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PostPosted: Mon Jul 29, 2013 5:32 am 
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VALERIA BERTUCELLI AND JORGE DREXLER IN ALL IN

Rom-com, Jewish, in Buenos Aires

Argentinian Daniel Burman's All In (Spanish title La suerte en tus manos), almost chokes on cuteness -- a pity because his movies are intelligent and have a light touch. This new one, whose protagonist, typically for this director, is a Jewish man, Uriel Cohen (singer Jorge Drexler) with a thoroughly un-Woody-Allen-ish Mediterranean suavity and charm, concerns a poker-playing financial whiz (Uriel) who reunites with an old girlfriend, Gloria (Valeria Bertuccelli), and takes her to a romantic hotel suite on the day when he has just gotten a vasectomy, and must abstain from sex. He has periodic sessions with his (Jewish) doctor Weiss (Luis Brandoni) who dispenses worldly wisdom to him; that not being enough he gets advice from his plump best pal at work Germán (Gabriel Schultz). His girlfriend reunites with her mother, a grande dame with a chatty intellectual talk show -- the latter played by real-life Argentinian diva Norma Aleandro. In a grand finale, everyone gathers for the reunion concert of a famous singing group whose opening act is an Orthodox Jewish rock band called The Rabbi-ing Stones, who include Uriel's little boy as a guest rock guitarist. All this far-fetched, wacky cuteness, and more, including poker games at a casino, only to produce a Hollywood-style rom-com, complete with dating montages of Uriel and Gloria cavorting romantically and rolling around on little bubble balloons. Burman forgets to include sex. Is that because of Uriel's two little kids, or his vasectomy?

Burman and his regular writing collaborator Sergio Dubcovsky have stuffed more ingenious stuff into their screenplay. The doctor has a surprise appearance (spoiler alert) at the casino. There is also the conceit of the twin keys Gloria and Susan (her grand madre) have to their father/ex-husband's flat, planned to "reunite" him (in absentia) with him. And there is the very elaborate, not to say tiresome, business about Uriel and Gloria's effort to make this second time around more like "dating" and therefore romantic and long-term (their first affair was pure sex), while Uriel's tendency to lie all the time -- he pretends to be an entertainment promoter instead of having a financial business -- ties him in knots. As busy as this movie is, Burman and Co. do keep it light, but it still feels fearsomely overstuffed. As Uriel and Gloria, Drexler and Bertucelli do have some chemistry, but Burman lets the stylized "com" push out the "rom."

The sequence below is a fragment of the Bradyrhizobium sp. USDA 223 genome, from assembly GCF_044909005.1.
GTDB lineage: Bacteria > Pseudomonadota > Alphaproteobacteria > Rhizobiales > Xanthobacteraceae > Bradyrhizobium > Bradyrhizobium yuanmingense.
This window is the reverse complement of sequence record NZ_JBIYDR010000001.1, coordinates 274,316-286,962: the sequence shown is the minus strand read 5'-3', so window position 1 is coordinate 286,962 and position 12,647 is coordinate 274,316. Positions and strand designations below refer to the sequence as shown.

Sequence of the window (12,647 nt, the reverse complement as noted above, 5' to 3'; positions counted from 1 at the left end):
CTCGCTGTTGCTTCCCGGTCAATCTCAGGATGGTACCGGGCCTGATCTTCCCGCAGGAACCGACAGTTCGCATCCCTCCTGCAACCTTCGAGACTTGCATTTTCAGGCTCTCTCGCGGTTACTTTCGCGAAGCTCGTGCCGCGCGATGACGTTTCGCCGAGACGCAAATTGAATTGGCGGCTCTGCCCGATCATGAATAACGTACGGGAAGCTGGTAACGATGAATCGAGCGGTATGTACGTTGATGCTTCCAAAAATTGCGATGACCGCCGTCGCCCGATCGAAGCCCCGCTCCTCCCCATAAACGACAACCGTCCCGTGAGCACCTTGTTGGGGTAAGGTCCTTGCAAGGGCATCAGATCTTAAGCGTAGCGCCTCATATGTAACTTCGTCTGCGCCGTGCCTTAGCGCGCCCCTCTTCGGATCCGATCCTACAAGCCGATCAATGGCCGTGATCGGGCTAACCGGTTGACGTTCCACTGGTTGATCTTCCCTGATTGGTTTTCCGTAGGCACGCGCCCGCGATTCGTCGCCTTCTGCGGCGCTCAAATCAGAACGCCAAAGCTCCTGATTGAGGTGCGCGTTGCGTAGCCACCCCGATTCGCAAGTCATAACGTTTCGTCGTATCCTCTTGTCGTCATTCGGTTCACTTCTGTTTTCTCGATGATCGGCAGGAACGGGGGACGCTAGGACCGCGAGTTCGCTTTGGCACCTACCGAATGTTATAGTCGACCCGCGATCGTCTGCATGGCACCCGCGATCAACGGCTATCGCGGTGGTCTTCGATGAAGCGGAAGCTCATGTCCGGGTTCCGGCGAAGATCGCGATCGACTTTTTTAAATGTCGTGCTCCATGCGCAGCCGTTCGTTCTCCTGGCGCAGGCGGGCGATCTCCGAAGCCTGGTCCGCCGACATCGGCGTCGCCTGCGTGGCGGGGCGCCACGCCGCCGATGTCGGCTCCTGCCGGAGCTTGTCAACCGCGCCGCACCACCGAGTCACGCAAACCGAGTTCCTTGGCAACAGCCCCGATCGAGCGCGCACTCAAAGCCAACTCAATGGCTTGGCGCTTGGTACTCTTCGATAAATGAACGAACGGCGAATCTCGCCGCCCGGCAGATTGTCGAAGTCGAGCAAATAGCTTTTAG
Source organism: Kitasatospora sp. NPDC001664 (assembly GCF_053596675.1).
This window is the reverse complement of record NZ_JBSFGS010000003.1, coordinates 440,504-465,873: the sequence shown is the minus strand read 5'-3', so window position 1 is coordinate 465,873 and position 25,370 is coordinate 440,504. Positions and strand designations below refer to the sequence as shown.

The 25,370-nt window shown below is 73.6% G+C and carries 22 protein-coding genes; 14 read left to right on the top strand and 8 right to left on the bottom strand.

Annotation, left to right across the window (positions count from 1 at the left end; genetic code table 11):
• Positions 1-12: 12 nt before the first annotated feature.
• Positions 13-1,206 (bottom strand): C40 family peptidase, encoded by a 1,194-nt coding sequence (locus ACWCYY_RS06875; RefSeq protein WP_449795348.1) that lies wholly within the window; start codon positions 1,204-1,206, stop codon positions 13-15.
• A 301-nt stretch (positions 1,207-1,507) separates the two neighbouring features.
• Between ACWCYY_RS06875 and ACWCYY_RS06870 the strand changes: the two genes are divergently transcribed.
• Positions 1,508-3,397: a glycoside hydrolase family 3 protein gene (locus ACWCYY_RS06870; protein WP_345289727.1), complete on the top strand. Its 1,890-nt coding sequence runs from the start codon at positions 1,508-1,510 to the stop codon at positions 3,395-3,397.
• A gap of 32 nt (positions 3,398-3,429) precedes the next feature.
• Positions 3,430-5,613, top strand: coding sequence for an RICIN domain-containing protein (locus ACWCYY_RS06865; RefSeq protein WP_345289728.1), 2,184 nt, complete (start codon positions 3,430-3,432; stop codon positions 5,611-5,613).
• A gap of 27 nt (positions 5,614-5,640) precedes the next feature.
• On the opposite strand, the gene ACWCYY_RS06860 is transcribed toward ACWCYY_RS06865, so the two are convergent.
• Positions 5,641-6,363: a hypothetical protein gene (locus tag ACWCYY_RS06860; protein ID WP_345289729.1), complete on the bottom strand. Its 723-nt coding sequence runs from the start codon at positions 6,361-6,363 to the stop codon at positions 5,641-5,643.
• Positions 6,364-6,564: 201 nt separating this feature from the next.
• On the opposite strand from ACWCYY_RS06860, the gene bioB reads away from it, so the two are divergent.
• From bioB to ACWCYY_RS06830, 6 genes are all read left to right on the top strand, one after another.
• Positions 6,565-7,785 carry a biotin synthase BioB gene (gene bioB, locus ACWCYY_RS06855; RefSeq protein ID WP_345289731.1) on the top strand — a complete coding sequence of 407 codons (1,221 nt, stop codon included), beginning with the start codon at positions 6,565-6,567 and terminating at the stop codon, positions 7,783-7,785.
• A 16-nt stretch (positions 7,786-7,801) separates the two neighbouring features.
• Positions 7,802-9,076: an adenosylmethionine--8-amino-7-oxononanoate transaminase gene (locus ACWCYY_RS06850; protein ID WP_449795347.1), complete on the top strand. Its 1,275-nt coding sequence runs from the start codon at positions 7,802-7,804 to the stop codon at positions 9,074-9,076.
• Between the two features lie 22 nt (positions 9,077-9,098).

Oh yes, and there is the further elaborate conceit of the doctor's advising Uriel to use a network of rabbis to get to the singing group, whose reunion Uriel has pretended to Goria to be engineering; and the free-thinking rabbi Uriel encounters at the casino, who says the Talmud doesn't prohibit gambling, as long as you acknowledge that "the luck is in your hands" (the film's Spanish title).

It still boils down to a few soulful moments between Uriel and Gloria: Bertucelli's intense face has a humanity in it Drexler's casual blandless lacks; the brief, glittering, metallic turns the seventy-something Norma Aleandro delivers; warm expressions on the face of Dr. Weiss; and the beautific smile of Lucciano Pizzicchini, as Uriel's ten-year-old son Otto, as he delivers fab electric guitar rifs (a la School of Rock) in Hassidic regalia on the stage in the finale. Nothing else has the slighest emotional resonance. And this is a shame, because as I saw in the one other Daniel Burman film I've watched, the 2006 Family Law, released in New York, he and Sergio Dubcovsky are capable of a subtle, light touch that's quite original, thought-provoking, and touching when they aren't trying to mimic Hollywood with a Jewish, Argentinian overlay. According to Variety's Ronnie Sheib, who knows Burman's whole oeuvre, his films have taken a darker turn recently and this is a return to the lightness audiences, especially Jewish ones, liked in him. But Sheib thinks, and I'd agree, that though the director pushes hard to make all the unrelated themes fit, he "relies excessively here on glitz and schmaltz," losing the originality of feeling and ambiance I observed in Family Law. Let's hope he gets back to that next time.

All In/La suerte en tus manos, 110 mins., opened in Argentina in March 2012. It was shown at Tribeca in April and has been back for festivals, including the New York Jewish Film Festival in January 2013 and the San Francisco Jewish Film Festival, as part of which it was screened for this review, in early August 2013. No doubt about it, however tongue-in-cheek the Jewish themes, they are very much there.

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